Making art is a hobby of mine. To call yourself an artist you must HAVE to make art on a regular basis. I HAVE to be around art in order to survive. A true artist has to make it in order to survive. I’m also a realist and know that I am much better at facilitating creatives partnerships, building a podcast, curating shows, and educating than making a painting. My art work is very good, its not great, and I really only want to focus on great if I’m making a career out of it. I couldn't be happier landing on this end of things in the art world. There aren’t enough professions that facilitate supporting artists so I am lucky to be in the position I am.

How do you balance the challenges of entrepreneurship and the complexities of the art world? 

Ha! I don’t know if I do balance them! Being an entrepreneur is complicated. Its a marathon, not a sprint, and you have to be in it for the long haul. It takes dedication, patience, and an enormous amount of grit.

The complexities of the art world pose certain challenges and you need to be able to navigate the waters of on a continual basis. Staying current on market trends, through social media analytics, museums and exhibition openings, etc..., is must as while simultaneously staying authentic.

There’s a ton of money in our industry and its easy to get swept away chasing that instead of focusing on what your real magnetic drive is. If money comes as a result of that, wonderful. Integrity is everything.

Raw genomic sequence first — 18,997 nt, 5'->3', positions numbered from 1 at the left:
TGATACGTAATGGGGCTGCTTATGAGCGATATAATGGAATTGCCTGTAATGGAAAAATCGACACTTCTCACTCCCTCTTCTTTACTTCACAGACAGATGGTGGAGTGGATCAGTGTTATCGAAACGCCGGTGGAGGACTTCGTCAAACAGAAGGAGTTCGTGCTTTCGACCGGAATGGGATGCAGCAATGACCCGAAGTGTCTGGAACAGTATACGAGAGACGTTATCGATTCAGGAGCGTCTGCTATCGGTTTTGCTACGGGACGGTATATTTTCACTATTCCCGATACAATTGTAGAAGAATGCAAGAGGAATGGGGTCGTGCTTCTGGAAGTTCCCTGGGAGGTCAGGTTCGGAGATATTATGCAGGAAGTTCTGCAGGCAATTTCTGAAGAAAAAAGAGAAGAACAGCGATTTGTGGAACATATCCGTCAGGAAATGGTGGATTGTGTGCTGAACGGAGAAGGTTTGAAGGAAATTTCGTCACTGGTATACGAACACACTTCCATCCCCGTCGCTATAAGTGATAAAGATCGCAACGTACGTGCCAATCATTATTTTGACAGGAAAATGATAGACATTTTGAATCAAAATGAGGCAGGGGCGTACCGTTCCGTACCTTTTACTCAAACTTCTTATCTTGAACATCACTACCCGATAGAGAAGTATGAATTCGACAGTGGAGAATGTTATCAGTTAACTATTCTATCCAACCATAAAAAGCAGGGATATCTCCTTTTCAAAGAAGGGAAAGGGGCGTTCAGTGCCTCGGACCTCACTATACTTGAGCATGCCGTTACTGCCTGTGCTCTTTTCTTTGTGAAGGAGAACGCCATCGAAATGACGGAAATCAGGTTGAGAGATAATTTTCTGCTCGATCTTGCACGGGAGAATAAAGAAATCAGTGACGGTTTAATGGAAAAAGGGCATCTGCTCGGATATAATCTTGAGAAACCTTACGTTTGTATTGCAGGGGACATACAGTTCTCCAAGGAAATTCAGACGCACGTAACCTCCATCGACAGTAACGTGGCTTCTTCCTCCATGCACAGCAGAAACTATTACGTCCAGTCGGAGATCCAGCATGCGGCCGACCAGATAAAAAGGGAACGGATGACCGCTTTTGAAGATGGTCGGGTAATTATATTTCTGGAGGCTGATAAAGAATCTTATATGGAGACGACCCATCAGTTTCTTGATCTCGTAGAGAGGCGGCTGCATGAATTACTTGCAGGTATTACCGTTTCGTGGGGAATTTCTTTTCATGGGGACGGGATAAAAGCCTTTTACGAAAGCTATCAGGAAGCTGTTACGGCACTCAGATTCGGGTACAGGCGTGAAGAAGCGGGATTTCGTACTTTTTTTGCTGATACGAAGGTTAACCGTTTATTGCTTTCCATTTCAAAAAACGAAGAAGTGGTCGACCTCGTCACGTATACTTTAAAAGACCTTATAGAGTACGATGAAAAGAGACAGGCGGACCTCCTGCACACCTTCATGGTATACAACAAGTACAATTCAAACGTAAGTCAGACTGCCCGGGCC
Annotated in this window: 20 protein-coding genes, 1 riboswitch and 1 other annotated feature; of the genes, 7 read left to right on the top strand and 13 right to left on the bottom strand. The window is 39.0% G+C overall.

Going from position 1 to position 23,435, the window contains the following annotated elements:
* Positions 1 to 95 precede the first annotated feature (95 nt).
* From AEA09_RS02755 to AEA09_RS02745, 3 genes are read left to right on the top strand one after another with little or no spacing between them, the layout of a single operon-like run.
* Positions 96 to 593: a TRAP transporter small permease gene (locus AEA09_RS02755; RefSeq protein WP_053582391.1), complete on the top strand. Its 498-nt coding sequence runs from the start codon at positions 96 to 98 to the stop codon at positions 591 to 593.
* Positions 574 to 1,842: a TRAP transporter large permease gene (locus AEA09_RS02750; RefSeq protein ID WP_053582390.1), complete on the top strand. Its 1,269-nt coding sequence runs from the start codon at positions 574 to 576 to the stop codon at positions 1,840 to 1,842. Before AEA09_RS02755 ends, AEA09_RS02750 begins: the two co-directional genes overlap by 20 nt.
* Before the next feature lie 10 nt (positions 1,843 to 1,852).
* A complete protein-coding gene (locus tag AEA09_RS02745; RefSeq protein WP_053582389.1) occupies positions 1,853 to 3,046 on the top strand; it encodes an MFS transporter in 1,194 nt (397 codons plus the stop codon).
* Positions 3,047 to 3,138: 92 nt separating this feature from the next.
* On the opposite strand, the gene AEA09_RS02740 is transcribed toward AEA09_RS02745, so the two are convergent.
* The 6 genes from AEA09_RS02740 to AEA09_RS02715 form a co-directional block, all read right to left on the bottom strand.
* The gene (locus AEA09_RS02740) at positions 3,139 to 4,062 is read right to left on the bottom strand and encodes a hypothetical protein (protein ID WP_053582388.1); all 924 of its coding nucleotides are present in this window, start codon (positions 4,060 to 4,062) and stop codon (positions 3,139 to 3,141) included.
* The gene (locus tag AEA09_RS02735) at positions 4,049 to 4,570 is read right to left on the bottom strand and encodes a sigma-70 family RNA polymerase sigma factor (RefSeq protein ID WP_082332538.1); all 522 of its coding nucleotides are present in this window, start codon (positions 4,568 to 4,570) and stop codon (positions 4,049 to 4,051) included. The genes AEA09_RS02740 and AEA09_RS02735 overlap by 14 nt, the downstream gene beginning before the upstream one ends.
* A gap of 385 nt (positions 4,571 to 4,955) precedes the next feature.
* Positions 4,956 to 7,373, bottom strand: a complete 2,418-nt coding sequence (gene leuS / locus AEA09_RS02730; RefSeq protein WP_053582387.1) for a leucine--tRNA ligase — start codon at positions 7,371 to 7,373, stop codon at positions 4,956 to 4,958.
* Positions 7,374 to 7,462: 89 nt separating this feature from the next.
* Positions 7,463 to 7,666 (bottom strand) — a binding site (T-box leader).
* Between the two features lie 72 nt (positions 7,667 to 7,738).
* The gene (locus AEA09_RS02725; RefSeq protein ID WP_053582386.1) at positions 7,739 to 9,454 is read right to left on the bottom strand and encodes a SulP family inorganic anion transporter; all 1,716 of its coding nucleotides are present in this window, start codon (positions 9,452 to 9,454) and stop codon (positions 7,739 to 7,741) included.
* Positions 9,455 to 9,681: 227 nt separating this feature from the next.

You have recently collaborated with Standard Space to curate the exhibition, Every Love Has Its Landscape? What was the catalyst for this group show?

I love Katheryn and Kyles work and have had a relationship with it for quite some time. I always thought they spoke to one another - almost as if the bodies of work were kindred spirits. When Theo Coulombe, Founder of Standard Space, asked me to curate a show, this body of work was the first exhibition idea that came to mind. What’s more, I happen to personally love these two artists and consider them good friends. It was a win win all around.

What is your favorite piece by Kyle and your favorite piece by Katherine in the show? Why?

Katheryn’s photograph, View From the Wreck (Life's a Beach), captures the soul of upstate NY perfectly.

Looking back, I remember seeing a photograph of Katherine’s a decade ago. It was of her home town in Rochester, NY. During this time I was spending most of my money traveling to different places in upstate New York each weekend. I couldn’t get enough. It was as if Katherine was one of the first to capture the feeling of this land for me. Each photograph made me ache. Every landscape has a spirit.